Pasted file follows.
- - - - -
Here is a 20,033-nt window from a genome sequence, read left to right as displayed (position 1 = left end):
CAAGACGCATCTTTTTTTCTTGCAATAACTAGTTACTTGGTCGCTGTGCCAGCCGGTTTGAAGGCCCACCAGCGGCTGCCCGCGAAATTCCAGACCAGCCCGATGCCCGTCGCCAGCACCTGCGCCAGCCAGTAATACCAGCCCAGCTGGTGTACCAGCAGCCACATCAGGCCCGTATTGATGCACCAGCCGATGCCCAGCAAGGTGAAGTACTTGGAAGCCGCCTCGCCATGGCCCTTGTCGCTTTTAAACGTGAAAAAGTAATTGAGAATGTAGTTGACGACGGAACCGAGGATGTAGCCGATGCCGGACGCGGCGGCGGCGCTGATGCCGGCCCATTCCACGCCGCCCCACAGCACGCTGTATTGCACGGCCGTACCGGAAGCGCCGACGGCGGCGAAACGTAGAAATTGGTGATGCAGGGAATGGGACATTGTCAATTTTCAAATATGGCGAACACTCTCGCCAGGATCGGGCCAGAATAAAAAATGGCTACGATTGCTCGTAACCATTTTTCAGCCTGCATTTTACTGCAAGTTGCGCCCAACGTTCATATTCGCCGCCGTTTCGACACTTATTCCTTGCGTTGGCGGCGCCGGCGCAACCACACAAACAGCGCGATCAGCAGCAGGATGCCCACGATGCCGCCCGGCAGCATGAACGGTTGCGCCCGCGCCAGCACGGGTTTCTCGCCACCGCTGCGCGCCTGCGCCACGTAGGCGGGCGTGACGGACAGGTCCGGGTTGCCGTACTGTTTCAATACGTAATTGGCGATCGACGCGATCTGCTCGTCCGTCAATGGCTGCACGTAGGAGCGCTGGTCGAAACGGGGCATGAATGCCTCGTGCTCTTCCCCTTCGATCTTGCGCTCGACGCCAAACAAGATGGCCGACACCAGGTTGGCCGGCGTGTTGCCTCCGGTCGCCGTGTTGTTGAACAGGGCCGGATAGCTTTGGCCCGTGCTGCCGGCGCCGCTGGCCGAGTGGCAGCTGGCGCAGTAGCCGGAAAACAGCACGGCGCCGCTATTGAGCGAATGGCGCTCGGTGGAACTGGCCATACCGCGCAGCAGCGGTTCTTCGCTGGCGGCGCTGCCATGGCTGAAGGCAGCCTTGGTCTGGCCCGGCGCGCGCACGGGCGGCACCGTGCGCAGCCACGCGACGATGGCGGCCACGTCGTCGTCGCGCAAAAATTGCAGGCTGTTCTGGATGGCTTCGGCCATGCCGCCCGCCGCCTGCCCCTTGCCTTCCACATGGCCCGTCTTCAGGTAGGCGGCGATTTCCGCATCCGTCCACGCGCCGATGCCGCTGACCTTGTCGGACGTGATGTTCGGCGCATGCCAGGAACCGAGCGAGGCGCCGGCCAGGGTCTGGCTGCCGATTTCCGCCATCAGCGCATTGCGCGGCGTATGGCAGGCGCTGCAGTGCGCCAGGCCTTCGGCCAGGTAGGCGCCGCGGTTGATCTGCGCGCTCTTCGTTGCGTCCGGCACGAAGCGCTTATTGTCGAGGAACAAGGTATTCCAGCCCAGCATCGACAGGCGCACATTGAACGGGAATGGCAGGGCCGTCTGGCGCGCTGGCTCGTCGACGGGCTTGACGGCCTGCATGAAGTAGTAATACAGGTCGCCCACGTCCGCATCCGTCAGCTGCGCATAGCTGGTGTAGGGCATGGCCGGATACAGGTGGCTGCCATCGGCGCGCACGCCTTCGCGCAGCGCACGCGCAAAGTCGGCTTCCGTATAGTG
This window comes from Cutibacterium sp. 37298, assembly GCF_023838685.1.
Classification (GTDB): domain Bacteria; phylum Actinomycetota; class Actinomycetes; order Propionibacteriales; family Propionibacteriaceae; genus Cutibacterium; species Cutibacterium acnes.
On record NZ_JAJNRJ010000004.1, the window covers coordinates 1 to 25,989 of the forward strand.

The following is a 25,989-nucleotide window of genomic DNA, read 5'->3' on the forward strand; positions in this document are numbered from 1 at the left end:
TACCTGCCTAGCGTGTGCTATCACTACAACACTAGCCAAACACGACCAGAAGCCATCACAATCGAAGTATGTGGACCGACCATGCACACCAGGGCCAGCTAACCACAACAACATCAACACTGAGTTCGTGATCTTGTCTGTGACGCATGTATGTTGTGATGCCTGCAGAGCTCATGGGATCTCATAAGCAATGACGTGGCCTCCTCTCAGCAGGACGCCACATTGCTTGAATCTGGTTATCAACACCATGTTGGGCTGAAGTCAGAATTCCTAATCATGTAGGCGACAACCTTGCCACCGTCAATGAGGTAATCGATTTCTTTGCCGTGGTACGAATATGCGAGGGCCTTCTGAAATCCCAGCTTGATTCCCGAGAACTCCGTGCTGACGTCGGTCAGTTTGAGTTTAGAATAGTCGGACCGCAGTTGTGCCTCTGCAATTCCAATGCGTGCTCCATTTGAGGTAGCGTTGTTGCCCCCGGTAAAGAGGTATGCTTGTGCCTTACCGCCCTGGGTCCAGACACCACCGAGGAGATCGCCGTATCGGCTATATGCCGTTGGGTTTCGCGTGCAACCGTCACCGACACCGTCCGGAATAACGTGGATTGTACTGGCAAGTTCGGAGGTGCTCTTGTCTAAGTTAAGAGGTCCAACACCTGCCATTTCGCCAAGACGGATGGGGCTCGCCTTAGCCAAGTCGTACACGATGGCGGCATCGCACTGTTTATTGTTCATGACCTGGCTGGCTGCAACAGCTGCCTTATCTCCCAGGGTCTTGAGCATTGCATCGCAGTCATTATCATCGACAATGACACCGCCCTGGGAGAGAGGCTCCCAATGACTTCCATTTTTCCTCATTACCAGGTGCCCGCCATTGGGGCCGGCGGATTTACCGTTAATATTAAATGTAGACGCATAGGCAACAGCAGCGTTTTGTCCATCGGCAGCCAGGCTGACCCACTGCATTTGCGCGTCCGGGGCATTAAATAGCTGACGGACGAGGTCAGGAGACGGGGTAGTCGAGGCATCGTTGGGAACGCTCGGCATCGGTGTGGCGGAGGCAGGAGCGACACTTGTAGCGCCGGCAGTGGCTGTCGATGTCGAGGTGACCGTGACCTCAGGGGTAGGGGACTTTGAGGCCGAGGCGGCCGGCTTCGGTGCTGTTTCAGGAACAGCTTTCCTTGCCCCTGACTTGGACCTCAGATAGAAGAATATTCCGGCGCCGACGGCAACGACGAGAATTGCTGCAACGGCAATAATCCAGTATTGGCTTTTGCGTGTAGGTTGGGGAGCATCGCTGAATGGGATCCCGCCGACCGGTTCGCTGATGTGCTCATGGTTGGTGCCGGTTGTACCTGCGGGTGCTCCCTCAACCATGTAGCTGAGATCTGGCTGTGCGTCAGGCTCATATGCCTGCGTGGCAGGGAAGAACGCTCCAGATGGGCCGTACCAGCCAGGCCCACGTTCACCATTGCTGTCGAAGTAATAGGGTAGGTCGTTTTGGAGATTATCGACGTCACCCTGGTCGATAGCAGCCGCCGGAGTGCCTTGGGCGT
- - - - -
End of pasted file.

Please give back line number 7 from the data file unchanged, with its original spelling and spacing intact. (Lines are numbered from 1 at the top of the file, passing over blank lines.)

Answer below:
TACCTGCCTAGCGTGTGCTATCACTACAACACTAGCCAAACACGACCAGAAGCCATCACAATCGAAGTATGTGGACCGACCATGCACACCAGGGCCAGCTAACCACAACAACATCAACACTGAGTTCGTGATCTTGTCTGTGACGCATGTATGTTGTGATGCCTGCAGAGCTCATGGGATCTCATAAGCAATGACGTGGCCTCCTCTCAGCAGGACGCCACATTGCTTGAATCTGGTTATCAACACCATGTTGGGCTGAAGTCAGAATTCCTAATCATGTAGGCGACAACCTTGCCACCGTCAATGAGGTAATCGATTTCTTTGCCGTGGTACGAATATGCGAGGGCCTTCTGAAATCCCAGCTTGATTCCCGAGAACTCCGTGCTGACGTCGGTCAGTTTGAGTTTAGAATAGTCGGACCGCAGTTGTGCCTCTGCAATTCCAATGCGTGCTCCATTTGAGGTAGCGTTGTTGCCCCCGGTAAAGAGGTATGCTTGTGCCTTACCGCCCTGGGTCCAGACACCACCGAGGAGATCGCCGTATCGGCTATATGCCGTTGGGTTTCGCGTGCAACCGTCACCGACACCGTCCGGAATAACGTGGATTGTACTGGCAAGTTCGGAGGTGCTCTTGTCTAAGTTAAGAGGTCCAACACCTGCCATTTCGCCAAGACGGATGGGGCTCGCCTTAGCCAAGTCGTACACGATGGCGGCATCGCACTGTTTATTGTTCATGACCTGGCTGGCTGCAACAGCTGCCTTATCTCCCAGGGTCTTGAGCATTGCATCGCAGTCATTATCATCGACAATGACACCGCCCTGGGAGAGAGGCTCCCAATGACTTCCATTTTTCCTCATTACCAGGTGCCCGCCATTGGGGCCGGCGGATTTACCGTTAATATTAAATGTAGACGCATAGGCAACAGCAGCGTTTTGTCCATCGGCAGCCAGGCTGACCCACTGCATTTGCGCGTCCGGGGCATTAAATAGCTGACGGACGAGGTCAGGAGACGGGGTAGTCGAGGCATCGTTGGGAACGCTCGGCATCGGTGTGGCGGAGGCAGGAGCGACACTTGTAGCGCCGGCAGTGGCTGTCGATGTCGAGGTGACCGTGACCTCAGGGGTAGGGGACTTTGAGGCCGAGGCGGCCGGCTTCGGTGCTGTTTCAGGAACAGCTTTCCTTGCCCCTGACTTGGACCTCAGATAGAAGAATATTCCGGCGCCGACGGCAACGACGAGAATTGCTGCAACGGCAATAATCCAGTATTGGCTTTTGCGTGTAGGTTGGGGAGCATCGCTGAATGGGATCCCGCCGACCGGTTCGCTGATGTGCTCATGGTTGGTGCCGGTTGTACCTGCGGGTGCTCCCTCAACCATGTAGCTGAGATCTGGCTGTGCGTCAGGCTCATATGCCTGCGTGGCAGGGAAGAACGCTCCAGATGGGCCGTACCAGCCAGGCCCACGTTCACCATTGCTGTCGAAGTAATAGGGTAGGTCGTTTTGGAGATTATCGACGTCACCCTGGTCGATAGCAGCCGCCGGAGTGCCTTGGGCGT